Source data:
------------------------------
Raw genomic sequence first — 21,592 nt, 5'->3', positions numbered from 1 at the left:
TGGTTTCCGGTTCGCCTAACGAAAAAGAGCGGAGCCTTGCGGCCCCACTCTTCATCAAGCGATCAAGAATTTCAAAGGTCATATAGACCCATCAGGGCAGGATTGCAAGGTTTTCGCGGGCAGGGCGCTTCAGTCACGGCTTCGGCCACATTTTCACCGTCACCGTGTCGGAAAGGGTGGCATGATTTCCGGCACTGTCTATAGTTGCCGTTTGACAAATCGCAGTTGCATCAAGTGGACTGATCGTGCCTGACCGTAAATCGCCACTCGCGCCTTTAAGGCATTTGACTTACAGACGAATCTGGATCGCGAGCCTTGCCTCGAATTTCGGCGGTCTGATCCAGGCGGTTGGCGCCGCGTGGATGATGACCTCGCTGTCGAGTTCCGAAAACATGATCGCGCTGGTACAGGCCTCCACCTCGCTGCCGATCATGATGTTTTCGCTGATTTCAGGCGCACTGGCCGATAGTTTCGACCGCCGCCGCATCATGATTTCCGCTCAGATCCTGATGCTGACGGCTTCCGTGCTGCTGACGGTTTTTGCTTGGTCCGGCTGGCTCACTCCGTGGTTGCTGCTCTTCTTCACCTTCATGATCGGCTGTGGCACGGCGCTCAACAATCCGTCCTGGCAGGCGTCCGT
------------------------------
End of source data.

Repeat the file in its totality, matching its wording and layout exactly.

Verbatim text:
Raw genomic sequence first — 21,592 nt, 5'->3', positions numbered from 1 at the left:
TGGTTTCCGGTTCGCCTAACGAAAAAGAGCGGAGCCTTGCGGCCCCACTCTTCATCAAGCGATCAAGAATTTCAAAGGTCATATAGACCCATCAGGGCAGGATTGCAAGGTTTTCGCGGGCAGGGCGCTTCAGTCACGGCTTCGGCCACATTTTCACCGTCACCGTGTCGGAAAGGGTGGCATGATTTCCGGCACTGTCTATAGTTGCCGTTTGACAAATCGCAGTTGCATCAAGTGGACTGATCGTGCCTGACCGTAAATCGCCACTCGCGCCTTTAAGGCATTTGACTTACAGACGAATCTGGATCGCGAGCCTTGCCTCGAATTTCGGCGGTCTGATCCAGGCGGTTGGCGCCGCGTGGATGATGACCTCGCTGTCGAGTTCCGAAAACATGATCGCGCTGGTACAGGCCTCCACCTCGCTGCCGATCATGATGTTTTCGCTGATTTCAGGCGCACTGGCCGATAGTTTCGACCGCCGCCGCATCATGATTTCCGCTCAGATCCTGATGCTGACGGCTTCCGTGCTGCTGACGGTTTTTGCTTGGTCCGGCTGGCTCACTCCGTGGTTGCTGCTCTTCTTCACCTTCATGATCGGCTGTGGCACGGCGCTCAACAATCCGTCCTGGCAGGCGTCCGT